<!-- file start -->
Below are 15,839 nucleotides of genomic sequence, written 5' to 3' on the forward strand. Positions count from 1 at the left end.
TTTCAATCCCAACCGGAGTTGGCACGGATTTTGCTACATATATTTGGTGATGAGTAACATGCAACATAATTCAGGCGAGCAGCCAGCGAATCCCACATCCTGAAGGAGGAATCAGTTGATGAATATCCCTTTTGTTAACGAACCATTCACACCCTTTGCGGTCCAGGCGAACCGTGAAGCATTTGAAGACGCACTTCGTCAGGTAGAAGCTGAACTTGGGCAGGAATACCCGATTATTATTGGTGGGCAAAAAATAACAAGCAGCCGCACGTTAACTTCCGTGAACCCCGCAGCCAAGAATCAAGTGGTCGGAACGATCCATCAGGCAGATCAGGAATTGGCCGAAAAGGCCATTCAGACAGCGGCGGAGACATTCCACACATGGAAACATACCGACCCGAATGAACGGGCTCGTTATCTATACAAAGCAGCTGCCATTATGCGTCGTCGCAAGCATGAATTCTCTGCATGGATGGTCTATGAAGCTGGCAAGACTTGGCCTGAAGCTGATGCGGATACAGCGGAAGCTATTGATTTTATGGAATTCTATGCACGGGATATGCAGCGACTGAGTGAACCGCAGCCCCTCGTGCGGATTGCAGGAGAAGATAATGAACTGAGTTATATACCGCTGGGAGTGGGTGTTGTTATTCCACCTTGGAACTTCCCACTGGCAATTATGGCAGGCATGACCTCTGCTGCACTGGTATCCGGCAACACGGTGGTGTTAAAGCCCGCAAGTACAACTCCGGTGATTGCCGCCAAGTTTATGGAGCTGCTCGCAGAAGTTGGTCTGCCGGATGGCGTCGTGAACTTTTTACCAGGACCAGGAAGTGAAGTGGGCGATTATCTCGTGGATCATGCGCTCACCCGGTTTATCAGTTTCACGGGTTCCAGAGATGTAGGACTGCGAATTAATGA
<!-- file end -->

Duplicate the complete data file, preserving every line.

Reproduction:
Below are 15,839 nucleotides of genomic sequence, written 5' to 3' on the forward strand. Positions count from 1 at the left end.
TTTCAATCCCAACCGGAGTTGGCACGGATTTTGCTACATATATTTGGTGATGAGTAACATGCAACATAATTCAGGCGAGCAGCCAGCGAATCCCACATCCTGAAGGAGGAATCAGTTGATGAATATCCCTTTTGTTAACGAACCATTCACACCCTTTGCGGTCCAGGCGAACCGTGAAGCATTTGAAGACGCACTTCGTCAGGTAGAAGCTGAACTTGGGCAGGAATACCCGATTATTATTGGTGGGCAAAAAATAACAAGCAGCCGCACGTTAACTTCCGTGAACCCCGCAGCCAAGAATCAAGTGGTCGGAACGATCCATCAGGCAGATCAGGAATTGGCCGAAAAGGCCATTCAGACAGCGGCGGAGACATTCCACACATGGAAACATACCGACCCGAATGAACGGGCTCGTTATCTATACAAAGCAGCTGCCATTATGCGTCGTCGCAAGCATGAATTCTCTGCATGGATGGTCTATGAAGCTGGCAAGACTTGGCCTGAAGCTGATGCGGATACAGCGGAAGCTATTGATTTTATGGAATTCTATGCACGGGATATGCAGCGACTGAGTGAACCGCAGCCCCTCGTGCGGATTGCAGGAGAAGATAATGAACTGAGTTATATACCGCTGGGAGTGGGTGTTGTTATTCCACCTTGGAACTTCCCACTGGCAATTATGGCAGGCATGACCTCTGCTGCACTGGTATCCGGCAACACGGTGGTGTTAAAGCCCGCAAGTACAACTCCGGTGATTGCCGCCAAGTTTATGGAGCTGCTCGCAGAAGTTGGTCTGCCGGATGGCGTCGTGAACTTTTTACCAGGACCAGGAAGTGAAGTGGGCGATTATCTCGTGGATCATGCGCTCACCCGGTTTATCAGTTTCACGGGTTCCAGAGATGTAGGACTGCGAATTAATGA